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Using a router in a router table


using a router hand-held


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  Fixed and plunge routers can be used in two ways: hand-held or stationary.  

Most routers are designed to be used in two ways: Hand-held or stationary, mounted in a router table. Some people make their own tables, but you can also buy router tables that are designed to take the majority of modern routers. Wonkee Donkee Trend currently have CraftPro  and Professional  router tables that are compatible with most popular routers, although the router base plate and/or the table insert plate may need to be redrilled.


Hand-held routing

  man using hand router  

Hand-held routing applications involve controlling the rate and direction of feed by moving the router across or along the material so they cutter can cut and shape its surface or edge. 


Hand-held routers are generally better for when you're working with larger pieces of material which may be harder to support on the surface of a router table.

  Two types of hand held routers: plunge and fixed base  

Using a hand-held router also allows you a better view of the router cutter and the cut you're making whilst working, so you can alter the feed rate accordingly.


For engraving and delicate carving, a light duty hand-held router can be easily manipulated for intricate movements that wouldn't be possible if the router was mounted in a table. 


Router table routing

  bringing the material to the router bit  

Stationary routing applications involve mounting a router upside down in a router table, and sometimes in a bench top, so that the router cutter is upside down, with the cutting edges facing upwards.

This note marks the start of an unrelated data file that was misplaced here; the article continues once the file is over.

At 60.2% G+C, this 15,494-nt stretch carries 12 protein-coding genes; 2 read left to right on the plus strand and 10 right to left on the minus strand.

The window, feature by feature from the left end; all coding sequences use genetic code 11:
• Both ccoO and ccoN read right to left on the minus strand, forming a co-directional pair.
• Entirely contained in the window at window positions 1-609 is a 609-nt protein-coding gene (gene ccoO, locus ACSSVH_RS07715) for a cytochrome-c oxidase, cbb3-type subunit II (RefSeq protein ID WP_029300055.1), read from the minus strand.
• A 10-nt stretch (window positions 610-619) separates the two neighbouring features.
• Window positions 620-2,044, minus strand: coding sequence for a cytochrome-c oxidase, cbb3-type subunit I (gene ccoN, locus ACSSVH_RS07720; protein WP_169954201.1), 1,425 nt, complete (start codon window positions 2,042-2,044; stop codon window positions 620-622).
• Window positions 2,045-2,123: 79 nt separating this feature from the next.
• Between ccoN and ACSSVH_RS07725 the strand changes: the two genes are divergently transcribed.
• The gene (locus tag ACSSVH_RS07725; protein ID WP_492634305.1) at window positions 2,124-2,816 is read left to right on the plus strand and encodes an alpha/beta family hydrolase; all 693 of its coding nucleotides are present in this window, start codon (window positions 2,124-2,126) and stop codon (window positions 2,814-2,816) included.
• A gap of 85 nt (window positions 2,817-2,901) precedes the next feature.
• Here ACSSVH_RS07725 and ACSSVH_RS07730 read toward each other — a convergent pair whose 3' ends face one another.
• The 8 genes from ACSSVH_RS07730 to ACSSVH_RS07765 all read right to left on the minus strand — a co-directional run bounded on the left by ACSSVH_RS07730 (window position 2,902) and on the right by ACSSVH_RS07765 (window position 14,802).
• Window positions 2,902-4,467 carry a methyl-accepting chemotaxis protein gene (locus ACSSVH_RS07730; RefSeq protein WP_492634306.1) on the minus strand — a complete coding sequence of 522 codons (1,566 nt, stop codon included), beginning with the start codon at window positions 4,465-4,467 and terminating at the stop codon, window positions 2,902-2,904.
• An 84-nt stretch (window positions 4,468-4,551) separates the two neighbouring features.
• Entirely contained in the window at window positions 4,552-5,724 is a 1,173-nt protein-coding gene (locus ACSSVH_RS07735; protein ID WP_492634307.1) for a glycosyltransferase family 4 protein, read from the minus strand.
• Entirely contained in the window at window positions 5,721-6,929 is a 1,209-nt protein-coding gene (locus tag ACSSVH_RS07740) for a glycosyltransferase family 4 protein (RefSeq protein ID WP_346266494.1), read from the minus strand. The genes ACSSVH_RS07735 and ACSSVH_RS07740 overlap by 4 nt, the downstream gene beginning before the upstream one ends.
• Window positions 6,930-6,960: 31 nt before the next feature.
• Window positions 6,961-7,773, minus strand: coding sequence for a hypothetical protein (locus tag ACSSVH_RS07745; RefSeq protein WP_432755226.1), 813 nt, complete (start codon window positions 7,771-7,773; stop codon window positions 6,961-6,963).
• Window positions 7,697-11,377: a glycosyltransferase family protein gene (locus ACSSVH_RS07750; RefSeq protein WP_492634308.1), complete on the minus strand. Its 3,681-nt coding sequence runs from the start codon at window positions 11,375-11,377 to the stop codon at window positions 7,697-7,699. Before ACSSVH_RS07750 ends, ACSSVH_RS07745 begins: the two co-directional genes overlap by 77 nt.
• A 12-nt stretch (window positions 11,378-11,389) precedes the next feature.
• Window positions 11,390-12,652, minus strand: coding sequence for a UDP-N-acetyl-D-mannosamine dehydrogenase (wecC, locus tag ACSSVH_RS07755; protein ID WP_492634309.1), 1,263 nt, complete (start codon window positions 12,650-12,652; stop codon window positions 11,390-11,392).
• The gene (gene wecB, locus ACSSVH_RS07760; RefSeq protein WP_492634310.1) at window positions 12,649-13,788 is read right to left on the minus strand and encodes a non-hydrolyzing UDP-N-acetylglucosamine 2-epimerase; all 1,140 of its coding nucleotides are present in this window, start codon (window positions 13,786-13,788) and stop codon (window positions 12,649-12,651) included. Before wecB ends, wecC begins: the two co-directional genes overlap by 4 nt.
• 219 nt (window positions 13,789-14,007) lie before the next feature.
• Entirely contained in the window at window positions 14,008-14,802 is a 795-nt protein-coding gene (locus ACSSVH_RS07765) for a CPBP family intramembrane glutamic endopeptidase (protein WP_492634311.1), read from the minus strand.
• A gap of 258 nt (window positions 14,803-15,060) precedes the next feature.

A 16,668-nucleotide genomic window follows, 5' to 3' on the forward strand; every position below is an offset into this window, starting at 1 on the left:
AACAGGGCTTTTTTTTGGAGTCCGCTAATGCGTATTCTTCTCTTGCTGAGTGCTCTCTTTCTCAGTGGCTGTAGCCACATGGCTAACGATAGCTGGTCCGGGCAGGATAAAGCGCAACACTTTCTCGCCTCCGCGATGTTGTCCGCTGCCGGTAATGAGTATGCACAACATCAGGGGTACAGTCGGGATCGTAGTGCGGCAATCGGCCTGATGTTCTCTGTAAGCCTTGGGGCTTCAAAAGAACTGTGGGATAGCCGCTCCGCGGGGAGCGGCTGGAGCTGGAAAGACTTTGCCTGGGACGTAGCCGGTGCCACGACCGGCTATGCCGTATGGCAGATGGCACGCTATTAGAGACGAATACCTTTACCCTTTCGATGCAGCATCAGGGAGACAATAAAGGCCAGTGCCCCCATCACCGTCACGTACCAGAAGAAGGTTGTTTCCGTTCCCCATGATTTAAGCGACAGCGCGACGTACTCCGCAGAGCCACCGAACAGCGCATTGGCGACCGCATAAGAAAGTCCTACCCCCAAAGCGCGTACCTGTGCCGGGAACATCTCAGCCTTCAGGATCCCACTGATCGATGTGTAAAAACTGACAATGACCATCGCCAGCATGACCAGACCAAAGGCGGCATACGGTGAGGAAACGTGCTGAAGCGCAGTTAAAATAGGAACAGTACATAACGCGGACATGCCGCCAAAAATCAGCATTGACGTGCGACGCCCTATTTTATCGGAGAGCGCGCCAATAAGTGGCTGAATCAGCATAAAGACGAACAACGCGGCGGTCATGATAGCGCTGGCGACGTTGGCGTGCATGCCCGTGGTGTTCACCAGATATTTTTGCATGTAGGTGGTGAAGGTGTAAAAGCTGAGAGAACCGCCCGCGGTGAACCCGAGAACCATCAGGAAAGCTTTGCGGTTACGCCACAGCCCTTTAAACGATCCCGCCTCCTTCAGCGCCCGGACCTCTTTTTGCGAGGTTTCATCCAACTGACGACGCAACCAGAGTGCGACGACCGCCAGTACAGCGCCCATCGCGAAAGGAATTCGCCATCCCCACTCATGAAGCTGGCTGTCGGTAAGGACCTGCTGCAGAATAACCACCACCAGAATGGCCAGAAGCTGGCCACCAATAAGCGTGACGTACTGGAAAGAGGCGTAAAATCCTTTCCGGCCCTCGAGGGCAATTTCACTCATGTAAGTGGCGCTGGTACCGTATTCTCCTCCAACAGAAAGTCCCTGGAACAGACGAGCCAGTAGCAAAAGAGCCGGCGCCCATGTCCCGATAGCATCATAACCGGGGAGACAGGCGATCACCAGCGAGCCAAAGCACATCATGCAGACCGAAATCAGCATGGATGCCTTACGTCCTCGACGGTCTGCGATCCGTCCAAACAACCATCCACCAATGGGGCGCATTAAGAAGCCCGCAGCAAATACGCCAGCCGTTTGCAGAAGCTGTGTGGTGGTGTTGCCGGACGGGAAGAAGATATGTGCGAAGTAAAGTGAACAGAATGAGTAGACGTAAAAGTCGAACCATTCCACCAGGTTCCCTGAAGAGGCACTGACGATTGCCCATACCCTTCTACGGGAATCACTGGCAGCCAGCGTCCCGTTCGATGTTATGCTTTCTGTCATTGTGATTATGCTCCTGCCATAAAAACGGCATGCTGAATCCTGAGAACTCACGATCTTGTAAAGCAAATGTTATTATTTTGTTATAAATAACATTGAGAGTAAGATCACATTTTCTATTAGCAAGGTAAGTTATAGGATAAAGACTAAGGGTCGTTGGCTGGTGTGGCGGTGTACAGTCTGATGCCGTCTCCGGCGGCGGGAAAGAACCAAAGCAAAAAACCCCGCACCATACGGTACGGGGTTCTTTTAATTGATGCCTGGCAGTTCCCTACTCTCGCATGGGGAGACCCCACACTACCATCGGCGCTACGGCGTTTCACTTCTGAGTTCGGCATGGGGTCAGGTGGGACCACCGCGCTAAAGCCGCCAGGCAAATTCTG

The user then controls the feed rate and direction by bringing the material to the router cutter.

  Router tables from Wonkee Donkee Trend UK  

Generally speaking, stationary routers are better for working with smaller pieces of material that may not be able to support the base of a hand-held router. Push tools are used to manipulate small stock pieces around the cutter. This also applies to thin stock that's long. Things like beading and moulding should usually be shaped with a router in a table. 

  bit positioned upside down in table  

For safety reasons, a table router should always be used when using larger router bits (those over 44mm (1 ¾ inches) in diameter). Larger router cutters may be harder to control when using a hand-held router, especially when cutting the edge of a material. Router tables provide a more stable was to rout with these large cutters. 

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